China’s ‘River of Blood’: Jian Turns Red After Chemical Dump

Visitors to the Jian River in Luoyang, China were shocked earlier this week when they saw the water had become a “river of blood,” dyed bright red after an illegal dye dump by nearby chemical plant, an incident that has since launched an official investigation by the Luoyang Municipal Environmental Protection Bureau.

The Jian (or Jianhe) River runs through Luoyang in the Henan province. Locals were subject to the water’s eerie, blood-like color for several days before government officials tracked the source of the color not to a Moses-like End Times but to two small chemical plants dumping red dye into the city’s storm water pipe.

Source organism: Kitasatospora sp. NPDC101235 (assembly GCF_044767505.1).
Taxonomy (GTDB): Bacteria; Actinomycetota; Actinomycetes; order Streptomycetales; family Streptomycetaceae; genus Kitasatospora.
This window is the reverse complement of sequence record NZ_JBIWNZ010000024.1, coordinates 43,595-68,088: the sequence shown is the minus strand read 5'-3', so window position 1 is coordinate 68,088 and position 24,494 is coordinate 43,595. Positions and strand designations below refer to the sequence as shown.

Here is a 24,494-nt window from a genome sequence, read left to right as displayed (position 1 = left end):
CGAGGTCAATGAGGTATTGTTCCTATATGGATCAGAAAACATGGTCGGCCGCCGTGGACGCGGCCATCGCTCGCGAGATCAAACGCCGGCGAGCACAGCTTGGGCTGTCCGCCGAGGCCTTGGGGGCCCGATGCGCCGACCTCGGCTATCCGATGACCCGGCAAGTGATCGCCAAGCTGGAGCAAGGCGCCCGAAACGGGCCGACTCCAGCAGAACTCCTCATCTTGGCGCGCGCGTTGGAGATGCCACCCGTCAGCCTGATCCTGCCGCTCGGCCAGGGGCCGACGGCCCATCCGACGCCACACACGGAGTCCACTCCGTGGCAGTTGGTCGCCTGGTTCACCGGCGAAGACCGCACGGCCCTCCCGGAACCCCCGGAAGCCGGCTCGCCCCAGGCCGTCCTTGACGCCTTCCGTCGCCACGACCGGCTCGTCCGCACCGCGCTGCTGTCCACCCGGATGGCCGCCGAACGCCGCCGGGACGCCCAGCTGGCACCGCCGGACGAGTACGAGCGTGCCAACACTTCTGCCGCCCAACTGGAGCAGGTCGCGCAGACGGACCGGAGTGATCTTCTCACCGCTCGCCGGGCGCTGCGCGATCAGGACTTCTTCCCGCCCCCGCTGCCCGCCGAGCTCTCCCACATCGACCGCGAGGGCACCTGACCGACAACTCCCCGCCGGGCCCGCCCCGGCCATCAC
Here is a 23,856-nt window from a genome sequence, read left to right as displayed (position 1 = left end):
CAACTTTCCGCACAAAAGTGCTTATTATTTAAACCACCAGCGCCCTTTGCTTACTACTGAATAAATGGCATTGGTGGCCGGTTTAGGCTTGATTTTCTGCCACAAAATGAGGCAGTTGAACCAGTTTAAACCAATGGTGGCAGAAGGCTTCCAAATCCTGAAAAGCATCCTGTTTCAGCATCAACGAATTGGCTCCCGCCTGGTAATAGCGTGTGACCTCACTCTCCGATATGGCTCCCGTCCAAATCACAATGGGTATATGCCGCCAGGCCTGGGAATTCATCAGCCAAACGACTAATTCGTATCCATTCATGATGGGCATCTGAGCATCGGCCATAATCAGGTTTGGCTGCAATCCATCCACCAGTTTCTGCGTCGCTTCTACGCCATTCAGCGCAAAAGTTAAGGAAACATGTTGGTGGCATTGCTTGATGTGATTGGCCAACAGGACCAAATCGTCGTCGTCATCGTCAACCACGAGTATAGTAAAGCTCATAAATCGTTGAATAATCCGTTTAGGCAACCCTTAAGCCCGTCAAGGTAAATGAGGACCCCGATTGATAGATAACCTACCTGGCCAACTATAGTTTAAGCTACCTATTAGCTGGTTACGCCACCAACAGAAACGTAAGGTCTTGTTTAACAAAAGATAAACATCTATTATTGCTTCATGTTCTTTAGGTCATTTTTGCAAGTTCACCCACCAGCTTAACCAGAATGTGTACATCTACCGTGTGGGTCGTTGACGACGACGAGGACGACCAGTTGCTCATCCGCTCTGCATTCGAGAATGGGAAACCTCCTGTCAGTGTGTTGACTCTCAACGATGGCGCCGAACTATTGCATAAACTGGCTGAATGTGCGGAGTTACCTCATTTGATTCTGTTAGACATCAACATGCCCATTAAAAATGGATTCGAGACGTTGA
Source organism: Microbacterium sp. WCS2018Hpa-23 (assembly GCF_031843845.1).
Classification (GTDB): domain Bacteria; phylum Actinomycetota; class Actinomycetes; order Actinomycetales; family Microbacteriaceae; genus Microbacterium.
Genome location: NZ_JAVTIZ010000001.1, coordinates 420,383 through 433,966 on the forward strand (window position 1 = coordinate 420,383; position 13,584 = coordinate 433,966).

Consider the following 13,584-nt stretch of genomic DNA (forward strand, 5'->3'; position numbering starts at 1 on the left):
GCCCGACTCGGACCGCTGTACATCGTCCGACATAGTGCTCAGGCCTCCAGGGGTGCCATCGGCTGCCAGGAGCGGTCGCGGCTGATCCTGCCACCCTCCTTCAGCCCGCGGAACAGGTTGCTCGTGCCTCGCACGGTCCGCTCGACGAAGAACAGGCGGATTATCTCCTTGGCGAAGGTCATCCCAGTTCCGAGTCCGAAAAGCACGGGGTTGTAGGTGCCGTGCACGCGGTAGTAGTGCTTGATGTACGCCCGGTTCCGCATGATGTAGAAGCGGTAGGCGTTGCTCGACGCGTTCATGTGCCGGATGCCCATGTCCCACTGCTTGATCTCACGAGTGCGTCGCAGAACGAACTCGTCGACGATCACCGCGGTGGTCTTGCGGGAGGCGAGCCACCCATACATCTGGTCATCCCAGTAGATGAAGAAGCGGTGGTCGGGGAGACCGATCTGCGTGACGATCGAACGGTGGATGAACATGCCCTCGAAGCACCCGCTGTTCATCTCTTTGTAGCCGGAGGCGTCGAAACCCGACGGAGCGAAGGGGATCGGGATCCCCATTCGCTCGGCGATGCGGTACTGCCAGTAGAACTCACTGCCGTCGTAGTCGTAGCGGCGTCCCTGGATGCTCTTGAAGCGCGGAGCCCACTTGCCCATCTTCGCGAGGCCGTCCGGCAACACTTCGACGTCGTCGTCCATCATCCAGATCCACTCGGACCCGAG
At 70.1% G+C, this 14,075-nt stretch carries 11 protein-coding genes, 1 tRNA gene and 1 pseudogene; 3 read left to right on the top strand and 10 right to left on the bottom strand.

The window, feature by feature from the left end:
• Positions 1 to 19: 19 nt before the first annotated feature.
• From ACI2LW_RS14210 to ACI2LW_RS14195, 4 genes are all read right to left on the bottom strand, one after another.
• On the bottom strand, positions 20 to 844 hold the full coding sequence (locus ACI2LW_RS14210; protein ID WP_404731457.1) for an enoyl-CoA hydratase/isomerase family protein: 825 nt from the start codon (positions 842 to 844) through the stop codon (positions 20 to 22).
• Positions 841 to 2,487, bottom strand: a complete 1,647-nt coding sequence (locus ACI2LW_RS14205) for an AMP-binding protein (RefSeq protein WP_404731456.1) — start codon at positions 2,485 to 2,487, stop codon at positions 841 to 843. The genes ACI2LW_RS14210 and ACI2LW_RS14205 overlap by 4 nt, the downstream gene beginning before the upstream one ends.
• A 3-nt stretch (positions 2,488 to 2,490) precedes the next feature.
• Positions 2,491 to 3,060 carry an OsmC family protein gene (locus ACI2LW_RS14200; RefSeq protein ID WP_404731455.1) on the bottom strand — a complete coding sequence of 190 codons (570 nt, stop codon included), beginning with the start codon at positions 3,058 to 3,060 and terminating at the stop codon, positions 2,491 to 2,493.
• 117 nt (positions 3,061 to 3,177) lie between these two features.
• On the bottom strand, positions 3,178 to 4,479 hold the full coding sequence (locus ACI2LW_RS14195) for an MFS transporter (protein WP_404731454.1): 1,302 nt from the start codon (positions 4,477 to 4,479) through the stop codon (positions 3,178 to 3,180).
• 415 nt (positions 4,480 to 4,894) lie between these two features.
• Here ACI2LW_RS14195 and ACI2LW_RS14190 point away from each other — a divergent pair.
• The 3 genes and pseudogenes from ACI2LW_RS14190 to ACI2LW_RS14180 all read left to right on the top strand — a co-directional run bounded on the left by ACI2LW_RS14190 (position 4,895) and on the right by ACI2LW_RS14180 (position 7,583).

A journalist takes a sample of the red polluted water in the Jian(he) River in Luoyang, Henan province. (Reuters/China Daily)

The sources of the pollution have been traced to two chemical plants discharging their production waste water into the river’s sewer pipes. (Reuters/China Daily)

When it first appeared, the lurid shade of the water in the Jian River caused even residents who’d seen the river change color to think of a biblical “river of blood.” (Reuters/China Daily)

The Luoyang Municipal Environmental Protection Bureau worked to shut down the workshops, and to disassemble the workshops’ machinery. (Reuters/China Daily)

The river lost its gruesome red color on Dec. 15, and government officials are continuing to investigate the two chemical plants. (Reuters/China Daily)

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